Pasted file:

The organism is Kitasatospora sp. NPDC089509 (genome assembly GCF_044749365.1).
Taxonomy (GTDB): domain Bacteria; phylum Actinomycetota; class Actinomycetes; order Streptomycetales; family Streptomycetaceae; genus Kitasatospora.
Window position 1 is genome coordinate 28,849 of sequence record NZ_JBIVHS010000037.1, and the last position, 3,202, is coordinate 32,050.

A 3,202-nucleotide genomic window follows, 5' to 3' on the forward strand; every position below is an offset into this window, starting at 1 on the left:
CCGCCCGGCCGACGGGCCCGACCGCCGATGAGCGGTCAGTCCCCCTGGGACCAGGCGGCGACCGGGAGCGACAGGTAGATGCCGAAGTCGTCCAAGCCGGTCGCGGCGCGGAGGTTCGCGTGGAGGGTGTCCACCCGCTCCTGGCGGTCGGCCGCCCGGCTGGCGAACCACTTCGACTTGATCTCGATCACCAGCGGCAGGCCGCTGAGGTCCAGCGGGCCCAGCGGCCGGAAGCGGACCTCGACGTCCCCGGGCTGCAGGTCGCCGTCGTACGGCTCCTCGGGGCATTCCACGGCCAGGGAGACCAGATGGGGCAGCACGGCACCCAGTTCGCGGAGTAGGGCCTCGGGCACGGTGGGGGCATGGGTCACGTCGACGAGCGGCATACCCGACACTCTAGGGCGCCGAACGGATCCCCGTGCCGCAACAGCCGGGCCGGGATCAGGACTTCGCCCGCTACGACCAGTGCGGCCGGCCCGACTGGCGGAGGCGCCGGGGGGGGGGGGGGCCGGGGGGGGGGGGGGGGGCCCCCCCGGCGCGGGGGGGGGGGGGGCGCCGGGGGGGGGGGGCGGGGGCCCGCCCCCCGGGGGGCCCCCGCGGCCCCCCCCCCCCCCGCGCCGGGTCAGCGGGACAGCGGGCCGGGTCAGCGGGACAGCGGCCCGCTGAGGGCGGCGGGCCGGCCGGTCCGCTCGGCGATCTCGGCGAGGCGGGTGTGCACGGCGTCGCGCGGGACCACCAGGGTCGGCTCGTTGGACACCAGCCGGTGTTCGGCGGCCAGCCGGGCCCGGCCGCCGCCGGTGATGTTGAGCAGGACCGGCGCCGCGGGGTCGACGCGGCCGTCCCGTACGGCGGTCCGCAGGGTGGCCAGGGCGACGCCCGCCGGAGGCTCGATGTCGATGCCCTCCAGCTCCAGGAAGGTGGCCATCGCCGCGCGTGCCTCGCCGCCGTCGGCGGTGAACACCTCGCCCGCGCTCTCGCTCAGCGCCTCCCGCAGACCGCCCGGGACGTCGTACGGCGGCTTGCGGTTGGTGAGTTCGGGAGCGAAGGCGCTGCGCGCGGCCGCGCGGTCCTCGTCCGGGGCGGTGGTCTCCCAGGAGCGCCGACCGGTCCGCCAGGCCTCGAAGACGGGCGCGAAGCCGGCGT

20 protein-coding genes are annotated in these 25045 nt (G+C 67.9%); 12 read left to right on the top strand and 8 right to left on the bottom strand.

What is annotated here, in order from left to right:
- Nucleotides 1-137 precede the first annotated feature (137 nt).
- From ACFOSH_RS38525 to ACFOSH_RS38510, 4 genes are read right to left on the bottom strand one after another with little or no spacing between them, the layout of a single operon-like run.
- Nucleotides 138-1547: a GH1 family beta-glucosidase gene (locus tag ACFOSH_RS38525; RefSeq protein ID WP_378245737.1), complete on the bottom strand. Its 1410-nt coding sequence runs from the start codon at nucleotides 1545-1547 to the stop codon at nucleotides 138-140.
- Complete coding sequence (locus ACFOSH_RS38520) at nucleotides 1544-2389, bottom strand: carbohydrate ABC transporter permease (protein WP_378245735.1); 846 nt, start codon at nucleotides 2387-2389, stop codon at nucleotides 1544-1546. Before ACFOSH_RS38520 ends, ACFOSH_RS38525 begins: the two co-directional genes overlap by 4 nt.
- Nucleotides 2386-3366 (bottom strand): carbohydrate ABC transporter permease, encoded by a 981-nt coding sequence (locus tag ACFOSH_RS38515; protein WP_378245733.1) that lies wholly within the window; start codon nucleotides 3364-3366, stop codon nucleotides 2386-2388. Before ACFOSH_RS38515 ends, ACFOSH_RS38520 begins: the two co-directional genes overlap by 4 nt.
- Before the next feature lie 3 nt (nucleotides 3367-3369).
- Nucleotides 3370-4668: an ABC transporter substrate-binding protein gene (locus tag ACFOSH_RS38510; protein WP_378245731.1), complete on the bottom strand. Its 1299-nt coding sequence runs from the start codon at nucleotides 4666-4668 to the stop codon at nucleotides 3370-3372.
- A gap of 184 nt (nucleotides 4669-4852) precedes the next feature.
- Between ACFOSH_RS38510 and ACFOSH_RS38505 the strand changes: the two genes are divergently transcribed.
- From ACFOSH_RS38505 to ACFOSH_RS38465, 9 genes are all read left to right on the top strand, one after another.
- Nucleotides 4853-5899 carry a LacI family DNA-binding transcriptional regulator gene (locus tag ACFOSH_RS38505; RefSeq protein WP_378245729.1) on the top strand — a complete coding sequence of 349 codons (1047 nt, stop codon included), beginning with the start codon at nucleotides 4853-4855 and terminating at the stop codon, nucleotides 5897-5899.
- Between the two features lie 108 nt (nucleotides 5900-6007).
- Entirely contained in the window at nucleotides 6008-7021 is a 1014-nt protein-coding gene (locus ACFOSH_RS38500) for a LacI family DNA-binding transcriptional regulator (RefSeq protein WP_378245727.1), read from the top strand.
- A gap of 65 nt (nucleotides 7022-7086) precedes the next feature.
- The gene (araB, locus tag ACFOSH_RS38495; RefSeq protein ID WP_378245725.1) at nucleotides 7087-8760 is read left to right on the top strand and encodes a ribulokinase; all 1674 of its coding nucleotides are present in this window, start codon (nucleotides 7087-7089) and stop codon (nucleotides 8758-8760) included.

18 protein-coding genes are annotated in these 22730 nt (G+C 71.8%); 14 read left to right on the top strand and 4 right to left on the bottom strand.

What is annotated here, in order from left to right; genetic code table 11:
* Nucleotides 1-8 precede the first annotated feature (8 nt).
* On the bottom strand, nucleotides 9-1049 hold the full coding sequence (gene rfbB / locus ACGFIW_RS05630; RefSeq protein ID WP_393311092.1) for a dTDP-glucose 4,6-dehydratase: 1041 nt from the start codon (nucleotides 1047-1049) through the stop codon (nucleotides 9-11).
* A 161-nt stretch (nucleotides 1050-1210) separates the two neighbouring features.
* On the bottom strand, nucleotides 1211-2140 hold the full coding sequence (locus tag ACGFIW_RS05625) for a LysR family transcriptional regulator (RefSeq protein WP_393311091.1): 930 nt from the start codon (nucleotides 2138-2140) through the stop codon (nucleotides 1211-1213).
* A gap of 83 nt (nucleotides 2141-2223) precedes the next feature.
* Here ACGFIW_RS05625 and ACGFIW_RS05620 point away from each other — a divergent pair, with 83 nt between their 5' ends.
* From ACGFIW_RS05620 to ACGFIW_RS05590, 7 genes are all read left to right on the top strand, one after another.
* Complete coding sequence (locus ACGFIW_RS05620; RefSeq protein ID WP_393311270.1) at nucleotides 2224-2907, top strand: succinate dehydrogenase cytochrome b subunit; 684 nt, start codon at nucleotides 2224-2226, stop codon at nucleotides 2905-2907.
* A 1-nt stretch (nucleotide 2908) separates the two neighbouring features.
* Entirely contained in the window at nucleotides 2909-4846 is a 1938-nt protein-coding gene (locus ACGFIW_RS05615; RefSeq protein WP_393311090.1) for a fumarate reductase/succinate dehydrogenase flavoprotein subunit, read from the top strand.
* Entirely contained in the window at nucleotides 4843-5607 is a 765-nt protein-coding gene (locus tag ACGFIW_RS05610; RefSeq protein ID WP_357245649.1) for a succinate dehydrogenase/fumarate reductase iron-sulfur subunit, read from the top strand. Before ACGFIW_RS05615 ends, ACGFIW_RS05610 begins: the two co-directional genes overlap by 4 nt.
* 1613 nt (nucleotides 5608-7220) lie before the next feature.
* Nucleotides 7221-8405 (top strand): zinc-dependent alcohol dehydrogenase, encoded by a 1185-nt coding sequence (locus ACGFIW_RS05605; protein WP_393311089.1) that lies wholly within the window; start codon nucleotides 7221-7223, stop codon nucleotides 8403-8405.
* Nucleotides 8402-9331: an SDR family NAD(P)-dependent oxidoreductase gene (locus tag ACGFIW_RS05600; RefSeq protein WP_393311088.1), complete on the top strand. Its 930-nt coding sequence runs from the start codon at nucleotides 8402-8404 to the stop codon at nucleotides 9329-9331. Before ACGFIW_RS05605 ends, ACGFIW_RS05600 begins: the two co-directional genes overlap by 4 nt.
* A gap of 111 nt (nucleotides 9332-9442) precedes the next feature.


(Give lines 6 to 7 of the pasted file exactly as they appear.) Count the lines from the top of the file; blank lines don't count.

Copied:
20 protein-coding genes are annotated in these 25045 nt (G+C 67.9%); 12 read left to right on the top strand and 8 right to left on the bottom strand.

What is annotated here, in order from left to right: